U.S. employers should take note of the House GOP’s announcement on January 30, 2014, because it could signal a move towards mandatory participation in E-Verify and an increase in the number of visas available to foreign workers. Specifically, House leaders announced their support for stronger employment verification and workplace enforcement as well as an increase in the number of employment-based immigrant and nonimmigrant visas made available to foreign workers. These issues were also addressed in the immigration reform bill S. 744 passed by the Senate in June 2013. If both houses of Congress come to an agreement on these two issues, 2014 could bring about significant changes for employers.
The GOP announcement is part of a list of what party leadership calls “Standards” for immigration reform, which serve as guidelines for legislative action. The six main areas covered by these Standards are:
Border security and interior enforcement;
A fully functioning biometric entry-exit visa tracking system;
Employment verification and workplace enforcement;
An immigration system based more on U.S. economic needs;
A plan to help young people who entered the United States unlawfully as children; and
Unlawful immigrants or “individuals living outside the law.”
The concern expressed by the third standard—stronger employment verification and workplace enforcement—relates to the fact that there remain several million people working without authorization despite the fact that the Employment Eligibility Verification Form I-9 (“Form I-9”) has been mandatory for all employers since the Immigration Reform and Control Act of 1986 (“IRCA”). The IRCA required employers to verify that all newly-hired employees present “facially valid” documentation verifying the employee’s identity and legal authorization to accept employment in the United States. Unauthorized employment remains extremely common, partly because the I-9 system relies largely on paper documents that can be forged easily.
E-Verify is an Internet-based, free program run by the federal government that compares information from employee’s Form I-9 to data from U.S. government records to determine employment eligibility. Participation in E-Verify is not universally mandated. An Executive Order and subsequent Federal Acquisition Regulation (“FAR”) rule required federal contractors to use E-Verify to electronically verify the employment eligibility of employees working under covered federal contracts. Also, currently at least 20 states require some employers to participate in E-Verify. In 2012, Pennsylvania enacted the Public Works Employment Verification Act, which requires all public work contractors and subcontractors to participate in E-Verify. Though not without its own problems, E-Verify, or some similar electronic employment eligibility program, is likely to become mandatory if the House joins the Senate this year in support of a stronger employment verification system.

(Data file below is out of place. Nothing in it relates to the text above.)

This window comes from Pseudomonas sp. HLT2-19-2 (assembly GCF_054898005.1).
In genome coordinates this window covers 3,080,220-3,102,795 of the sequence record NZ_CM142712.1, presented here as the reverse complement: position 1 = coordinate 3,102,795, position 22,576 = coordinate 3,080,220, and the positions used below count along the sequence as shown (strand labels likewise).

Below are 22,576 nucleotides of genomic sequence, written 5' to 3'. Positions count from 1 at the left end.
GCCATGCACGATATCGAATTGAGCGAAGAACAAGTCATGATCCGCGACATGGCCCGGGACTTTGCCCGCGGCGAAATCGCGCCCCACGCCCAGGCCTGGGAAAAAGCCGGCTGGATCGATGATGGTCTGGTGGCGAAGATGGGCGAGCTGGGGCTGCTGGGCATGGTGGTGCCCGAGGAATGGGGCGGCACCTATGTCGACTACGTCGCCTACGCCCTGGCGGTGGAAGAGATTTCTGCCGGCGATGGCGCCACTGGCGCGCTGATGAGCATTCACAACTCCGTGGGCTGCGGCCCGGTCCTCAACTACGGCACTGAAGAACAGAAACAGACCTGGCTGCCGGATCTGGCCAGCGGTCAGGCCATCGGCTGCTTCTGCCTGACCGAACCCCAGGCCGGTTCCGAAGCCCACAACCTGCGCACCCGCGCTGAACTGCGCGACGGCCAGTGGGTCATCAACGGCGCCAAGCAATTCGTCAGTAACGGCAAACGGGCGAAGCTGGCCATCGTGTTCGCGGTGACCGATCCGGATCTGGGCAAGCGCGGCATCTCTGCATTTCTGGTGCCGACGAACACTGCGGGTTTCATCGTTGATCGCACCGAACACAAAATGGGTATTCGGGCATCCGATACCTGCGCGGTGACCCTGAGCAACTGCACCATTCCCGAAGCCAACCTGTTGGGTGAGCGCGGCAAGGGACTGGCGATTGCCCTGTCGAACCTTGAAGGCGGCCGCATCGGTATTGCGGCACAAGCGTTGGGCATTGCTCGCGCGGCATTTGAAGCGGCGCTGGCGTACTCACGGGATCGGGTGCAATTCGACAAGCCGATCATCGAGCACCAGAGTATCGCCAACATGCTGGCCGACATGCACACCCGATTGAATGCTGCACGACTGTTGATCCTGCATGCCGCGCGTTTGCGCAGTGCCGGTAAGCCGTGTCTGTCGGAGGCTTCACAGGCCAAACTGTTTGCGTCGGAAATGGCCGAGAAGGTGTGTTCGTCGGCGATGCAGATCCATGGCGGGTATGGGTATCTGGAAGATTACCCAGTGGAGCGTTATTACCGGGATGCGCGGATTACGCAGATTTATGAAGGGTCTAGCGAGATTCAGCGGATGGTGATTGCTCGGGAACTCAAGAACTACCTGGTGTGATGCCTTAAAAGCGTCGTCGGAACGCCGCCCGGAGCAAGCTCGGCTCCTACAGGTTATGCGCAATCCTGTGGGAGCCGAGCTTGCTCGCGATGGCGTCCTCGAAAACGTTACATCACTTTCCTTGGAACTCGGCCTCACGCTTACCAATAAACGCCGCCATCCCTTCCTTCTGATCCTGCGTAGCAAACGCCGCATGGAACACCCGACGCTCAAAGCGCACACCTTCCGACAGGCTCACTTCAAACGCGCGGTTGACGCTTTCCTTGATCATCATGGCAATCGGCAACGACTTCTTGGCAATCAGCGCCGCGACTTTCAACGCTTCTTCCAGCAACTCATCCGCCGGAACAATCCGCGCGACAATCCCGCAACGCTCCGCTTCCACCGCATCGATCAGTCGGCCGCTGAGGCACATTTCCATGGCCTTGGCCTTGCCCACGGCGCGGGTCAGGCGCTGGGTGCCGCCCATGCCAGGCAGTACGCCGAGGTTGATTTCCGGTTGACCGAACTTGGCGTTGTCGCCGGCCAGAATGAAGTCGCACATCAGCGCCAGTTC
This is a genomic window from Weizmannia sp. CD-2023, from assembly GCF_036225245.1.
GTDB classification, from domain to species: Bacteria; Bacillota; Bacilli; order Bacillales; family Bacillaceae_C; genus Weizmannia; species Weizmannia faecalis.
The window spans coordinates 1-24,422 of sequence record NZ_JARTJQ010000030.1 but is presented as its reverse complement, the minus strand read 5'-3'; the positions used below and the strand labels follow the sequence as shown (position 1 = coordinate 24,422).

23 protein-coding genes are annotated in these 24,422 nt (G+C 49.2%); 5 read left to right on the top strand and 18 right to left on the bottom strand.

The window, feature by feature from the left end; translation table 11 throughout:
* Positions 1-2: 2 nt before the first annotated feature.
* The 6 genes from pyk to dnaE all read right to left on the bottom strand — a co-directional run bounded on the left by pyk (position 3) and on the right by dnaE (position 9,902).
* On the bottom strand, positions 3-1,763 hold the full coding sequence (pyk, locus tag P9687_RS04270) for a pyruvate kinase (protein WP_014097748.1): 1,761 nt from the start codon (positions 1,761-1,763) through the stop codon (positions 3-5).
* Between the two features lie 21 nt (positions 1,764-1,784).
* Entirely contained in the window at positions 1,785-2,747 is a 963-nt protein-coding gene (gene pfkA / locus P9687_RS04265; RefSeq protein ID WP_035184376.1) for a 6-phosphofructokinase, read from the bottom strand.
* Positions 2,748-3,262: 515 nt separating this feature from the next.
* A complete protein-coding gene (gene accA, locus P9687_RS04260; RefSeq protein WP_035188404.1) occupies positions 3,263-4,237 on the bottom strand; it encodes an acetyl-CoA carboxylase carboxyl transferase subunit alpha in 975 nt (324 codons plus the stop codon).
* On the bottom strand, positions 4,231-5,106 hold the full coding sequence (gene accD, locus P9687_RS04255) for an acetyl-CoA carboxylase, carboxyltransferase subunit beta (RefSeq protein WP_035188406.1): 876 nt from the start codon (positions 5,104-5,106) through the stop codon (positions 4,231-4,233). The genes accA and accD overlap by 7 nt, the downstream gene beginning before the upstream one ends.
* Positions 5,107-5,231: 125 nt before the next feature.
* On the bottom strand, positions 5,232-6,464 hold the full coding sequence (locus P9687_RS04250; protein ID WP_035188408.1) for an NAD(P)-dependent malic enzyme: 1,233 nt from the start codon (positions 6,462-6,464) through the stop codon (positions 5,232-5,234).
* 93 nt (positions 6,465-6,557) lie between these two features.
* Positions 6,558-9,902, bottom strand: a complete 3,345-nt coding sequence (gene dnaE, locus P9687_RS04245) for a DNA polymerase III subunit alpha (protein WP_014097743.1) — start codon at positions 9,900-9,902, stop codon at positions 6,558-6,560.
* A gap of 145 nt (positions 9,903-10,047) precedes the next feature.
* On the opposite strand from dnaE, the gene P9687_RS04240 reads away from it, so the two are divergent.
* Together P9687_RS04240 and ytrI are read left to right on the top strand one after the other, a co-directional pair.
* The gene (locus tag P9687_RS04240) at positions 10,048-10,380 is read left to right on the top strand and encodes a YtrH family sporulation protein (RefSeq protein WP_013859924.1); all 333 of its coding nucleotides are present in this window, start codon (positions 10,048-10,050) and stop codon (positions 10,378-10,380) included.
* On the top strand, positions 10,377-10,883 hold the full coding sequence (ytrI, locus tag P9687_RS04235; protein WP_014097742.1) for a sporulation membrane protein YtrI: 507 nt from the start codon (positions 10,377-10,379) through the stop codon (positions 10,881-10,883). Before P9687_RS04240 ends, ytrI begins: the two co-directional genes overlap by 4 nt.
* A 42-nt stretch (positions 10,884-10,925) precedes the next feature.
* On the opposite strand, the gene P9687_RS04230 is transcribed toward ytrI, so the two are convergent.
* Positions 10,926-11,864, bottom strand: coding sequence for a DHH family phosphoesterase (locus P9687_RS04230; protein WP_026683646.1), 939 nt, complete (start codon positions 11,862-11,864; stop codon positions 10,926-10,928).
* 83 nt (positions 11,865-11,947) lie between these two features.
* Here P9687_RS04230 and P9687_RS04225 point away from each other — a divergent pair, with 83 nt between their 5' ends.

The concern expressed by the fourth standard—an immigration visa system based more on U.S. economic needs—relates to the fact that the current U.S. immigrant visa (green card) system is more heavily family-based than employment based. Along with the Senate, House GOP leadership is concerned that too few visas are available for skilled workers, causing a kind of “brain drain” among foreign students and others who have spent years in U.S. universities only to have to leave the United States, taking much needed job skills with them. The GOP joined the Senate in calling for a system by which visa and green card allocations are more responsive to the needs of employers and the desire for exceptional individuals to help grow the U.S. economy.
According to the U.S. State Department approximately 140,000 employment-based immigrant visas (green cards) are allocated annually, and about an equal number of nonimmigrant (i.e., temporary) H1B employment visas. By contrast there are 480,000 family-based visas (green cards) available every year, almost double the number of employment visas. Both houses of Congress have recognized that if one of the main goals of an immigration system is to strengthen the U.S. economy, then the current visa allocation system needs to be revised.
Depending on one’s perspective, this could be a welcome reform or a negative setback. But in either case, action by Congress on these two key aspects of U.S. immigration law undoubtedly will be accompanied by necessary adaptations in hiring and employment verification.